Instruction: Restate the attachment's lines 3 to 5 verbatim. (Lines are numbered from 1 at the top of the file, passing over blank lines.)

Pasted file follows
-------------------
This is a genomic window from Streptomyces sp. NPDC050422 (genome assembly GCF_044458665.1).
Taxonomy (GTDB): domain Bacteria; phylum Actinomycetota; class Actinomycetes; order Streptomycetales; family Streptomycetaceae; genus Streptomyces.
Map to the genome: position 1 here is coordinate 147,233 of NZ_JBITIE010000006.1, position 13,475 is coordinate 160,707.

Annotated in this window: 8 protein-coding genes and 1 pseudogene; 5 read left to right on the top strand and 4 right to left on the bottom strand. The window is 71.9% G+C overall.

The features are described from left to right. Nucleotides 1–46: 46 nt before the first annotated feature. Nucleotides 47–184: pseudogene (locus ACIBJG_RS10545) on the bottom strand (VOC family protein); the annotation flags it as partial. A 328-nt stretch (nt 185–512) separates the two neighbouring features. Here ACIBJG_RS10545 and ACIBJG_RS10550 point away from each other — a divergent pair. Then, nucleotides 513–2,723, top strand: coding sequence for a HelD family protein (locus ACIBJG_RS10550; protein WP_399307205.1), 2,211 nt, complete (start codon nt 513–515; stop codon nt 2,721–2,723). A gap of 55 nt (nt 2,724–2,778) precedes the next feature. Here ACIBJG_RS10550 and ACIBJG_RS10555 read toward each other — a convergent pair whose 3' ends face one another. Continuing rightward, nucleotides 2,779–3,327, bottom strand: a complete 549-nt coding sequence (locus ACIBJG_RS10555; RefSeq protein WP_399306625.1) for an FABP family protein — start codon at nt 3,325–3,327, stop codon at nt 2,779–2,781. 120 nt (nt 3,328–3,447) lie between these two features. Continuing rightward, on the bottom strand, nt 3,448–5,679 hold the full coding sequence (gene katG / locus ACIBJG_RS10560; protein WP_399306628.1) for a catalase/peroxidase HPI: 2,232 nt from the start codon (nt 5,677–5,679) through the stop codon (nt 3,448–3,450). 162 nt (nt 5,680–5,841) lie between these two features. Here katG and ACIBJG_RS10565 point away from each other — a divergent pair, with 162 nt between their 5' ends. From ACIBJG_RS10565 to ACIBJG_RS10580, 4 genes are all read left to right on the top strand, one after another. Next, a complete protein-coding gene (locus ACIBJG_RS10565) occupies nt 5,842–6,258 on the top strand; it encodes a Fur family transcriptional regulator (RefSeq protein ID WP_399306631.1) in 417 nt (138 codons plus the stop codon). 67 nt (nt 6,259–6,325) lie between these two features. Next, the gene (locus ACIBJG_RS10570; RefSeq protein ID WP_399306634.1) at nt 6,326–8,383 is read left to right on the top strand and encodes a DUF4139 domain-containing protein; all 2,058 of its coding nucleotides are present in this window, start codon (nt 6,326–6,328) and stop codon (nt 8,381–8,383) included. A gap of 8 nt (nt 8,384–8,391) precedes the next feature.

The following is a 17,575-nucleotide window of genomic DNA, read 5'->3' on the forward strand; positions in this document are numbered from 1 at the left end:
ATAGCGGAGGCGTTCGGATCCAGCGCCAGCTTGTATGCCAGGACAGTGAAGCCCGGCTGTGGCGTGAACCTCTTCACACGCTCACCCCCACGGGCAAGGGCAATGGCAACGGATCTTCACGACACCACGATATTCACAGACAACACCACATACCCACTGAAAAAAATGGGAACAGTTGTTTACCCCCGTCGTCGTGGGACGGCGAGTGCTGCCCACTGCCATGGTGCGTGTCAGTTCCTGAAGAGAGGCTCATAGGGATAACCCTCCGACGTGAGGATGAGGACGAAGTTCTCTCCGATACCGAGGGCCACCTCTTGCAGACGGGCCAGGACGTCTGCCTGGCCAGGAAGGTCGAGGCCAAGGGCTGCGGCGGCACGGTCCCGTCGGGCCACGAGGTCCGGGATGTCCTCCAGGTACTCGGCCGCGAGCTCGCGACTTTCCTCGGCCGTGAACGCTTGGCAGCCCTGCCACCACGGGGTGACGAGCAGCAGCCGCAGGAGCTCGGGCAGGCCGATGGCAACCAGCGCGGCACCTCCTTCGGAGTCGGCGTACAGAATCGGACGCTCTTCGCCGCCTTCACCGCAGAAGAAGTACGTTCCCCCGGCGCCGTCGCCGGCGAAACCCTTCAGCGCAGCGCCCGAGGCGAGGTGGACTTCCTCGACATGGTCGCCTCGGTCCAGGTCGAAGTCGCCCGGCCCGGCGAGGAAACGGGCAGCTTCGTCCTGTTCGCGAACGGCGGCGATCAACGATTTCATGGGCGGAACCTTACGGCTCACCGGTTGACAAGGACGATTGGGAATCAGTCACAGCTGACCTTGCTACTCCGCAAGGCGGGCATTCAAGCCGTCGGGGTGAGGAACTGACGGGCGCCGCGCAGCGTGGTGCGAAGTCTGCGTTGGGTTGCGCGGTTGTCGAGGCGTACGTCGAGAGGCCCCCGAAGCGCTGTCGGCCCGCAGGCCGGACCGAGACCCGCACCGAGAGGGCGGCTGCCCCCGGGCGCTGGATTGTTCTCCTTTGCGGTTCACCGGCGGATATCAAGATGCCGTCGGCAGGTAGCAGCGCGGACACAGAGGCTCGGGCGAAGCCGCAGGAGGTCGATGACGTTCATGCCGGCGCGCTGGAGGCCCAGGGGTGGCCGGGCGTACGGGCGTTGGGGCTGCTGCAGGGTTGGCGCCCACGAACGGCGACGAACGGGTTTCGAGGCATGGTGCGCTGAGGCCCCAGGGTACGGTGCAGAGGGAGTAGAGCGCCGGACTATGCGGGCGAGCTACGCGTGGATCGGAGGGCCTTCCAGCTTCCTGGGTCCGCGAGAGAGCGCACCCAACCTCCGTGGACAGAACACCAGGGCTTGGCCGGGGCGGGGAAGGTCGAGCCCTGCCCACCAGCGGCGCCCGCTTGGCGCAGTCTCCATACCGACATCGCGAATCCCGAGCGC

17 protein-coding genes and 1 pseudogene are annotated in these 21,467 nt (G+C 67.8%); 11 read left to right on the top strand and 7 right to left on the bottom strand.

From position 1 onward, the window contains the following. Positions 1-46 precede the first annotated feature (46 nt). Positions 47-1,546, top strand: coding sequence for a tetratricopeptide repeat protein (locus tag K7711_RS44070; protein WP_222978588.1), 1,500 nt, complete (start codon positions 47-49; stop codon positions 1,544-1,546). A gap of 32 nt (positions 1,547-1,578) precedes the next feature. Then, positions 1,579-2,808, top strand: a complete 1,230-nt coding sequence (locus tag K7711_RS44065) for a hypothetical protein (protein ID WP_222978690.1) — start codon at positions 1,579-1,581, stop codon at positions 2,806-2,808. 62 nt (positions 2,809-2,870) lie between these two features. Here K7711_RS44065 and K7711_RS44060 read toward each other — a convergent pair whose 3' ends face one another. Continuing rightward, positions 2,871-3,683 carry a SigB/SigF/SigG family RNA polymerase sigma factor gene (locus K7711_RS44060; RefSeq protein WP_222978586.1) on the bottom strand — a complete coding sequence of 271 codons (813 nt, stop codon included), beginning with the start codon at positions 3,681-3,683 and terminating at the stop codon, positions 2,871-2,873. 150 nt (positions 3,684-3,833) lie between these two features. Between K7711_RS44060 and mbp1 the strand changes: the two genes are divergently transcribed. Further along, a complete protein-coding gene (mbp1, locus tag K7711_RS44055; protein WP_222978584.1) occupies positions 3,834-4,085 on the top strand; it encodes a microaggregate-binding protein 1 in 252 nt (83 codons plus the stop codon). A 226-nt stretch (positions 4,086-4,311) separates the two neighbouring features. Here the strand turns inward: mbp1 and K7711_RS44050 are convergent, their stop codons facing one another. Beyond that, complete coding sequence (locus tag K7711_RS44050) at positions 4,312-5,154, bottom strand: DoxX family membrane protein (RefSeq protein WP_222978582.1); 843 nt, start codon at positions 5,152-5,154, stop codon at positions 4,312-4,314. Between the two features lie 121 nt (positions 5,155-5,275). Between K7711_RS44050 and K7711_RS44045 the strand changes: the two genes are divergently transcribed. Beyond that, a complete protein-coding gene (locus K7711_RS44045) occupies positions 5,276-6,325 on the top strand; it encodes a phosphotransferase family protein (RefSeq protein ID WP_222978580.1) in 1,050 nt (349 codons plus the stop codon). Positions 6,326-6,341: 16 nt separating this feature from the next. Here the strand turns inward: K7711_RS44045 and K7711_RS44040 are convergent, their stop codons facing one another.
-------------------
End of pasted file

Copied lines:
Map to the genome: position 1 here is coordinate 147,233 of NZ_JBITIE010000006.1, position 13,475 is coordinate 160,707.

Annotated in this window: 8 protein-coding genes and 1 pseudogene; 5 read left to right on the top strand and 4 right to left on the bottom strand. The window is 71.9% G+C overall.

The features are described from left to right. Nucleotides 1–46: 46 nt before the first annotated feature. Nucleotides 47–184: pseudogene (locus ACIBJG_RS10545) on the bottom strand (VOC family protein); the annotation flags it as partial. A 328-nt stretch (nt 185–512) separates the two neighbouring features. Here ACIBJG_RS10545 and ACIBJG_RS10550 point away from each other — a divergent pair. Then, nucleotides 513–2,723, top strand: coding sequence for a HelD family protein (locus ACIBJG_RS10550; protein WP_399307205.1), 2,211 nt, complete (start codon nt 513–515; stop codon nt 2,721–2,723). A gap of 55 nt (nt 2,724–2,778) precedes the next feature. Here ACIBJG_RS10550 and ACIBJG_RS10555 read toward each other — a convergent pair whose 3' ends face one another. Continuing rightward, nucleotides 2,779–3,327, bottom strand: a complete 549-nt coding sequence (locus ACIBJG_RS10555; RefSeq protein WP_399306625.1) for an FABP family protein — start codon at nt 3,325–3,327, stop codon at nt 2,779–2,781. 120 nt (nt 3,328–3,447) lie between these two features. Continuing rightward, on the bottom strand, nt 3,448–5,679 hold the full coding sequence (gene katG / locus ACIBJG_RS10560; protein WP_399306628.1) for a catalase/peroxidase HPI: 2,232 nt from the start codon (nt 5,677–5,679) through the stop codon (nt 3,448–3,450). 162 nt (nt 5,680–5,841) lie between these two features. Here katG and ACIBJG_RS10565 point away from each other — a divergent pair, with 162 nt between their 5' ends. From ACIBJG_RS10565 to ACIBJG_RS10580, 4 genes are all read left to right on the top strand, one after another. Next, a complete protein-coding gene (locus ACIBJG_RS10565) occupies nt 5,842–6,258 on the top strand; it encodes a Fur family transcriptional regulator (RefSeq protein ID WP_399306631.1) in 417 nt (138 codons plus the stop codon). 67 nt (nt 6,259–6,325) lie between these two features. Next, the gene (locus ACIBJG_RS10570; RefSeq protein ID WP_399306634.1) at nt 6,326–8,383 is read left to right on the top strand and encodes a DUF4139 domain-containing protein; all 2,058 of its coding nucleotides are present in this window, start codon (nt 6,326–6,328) and stop codon (nt 8,381–8,383) included. A gap of 8 nt (nt 8,384–8,391) precedes the next feature.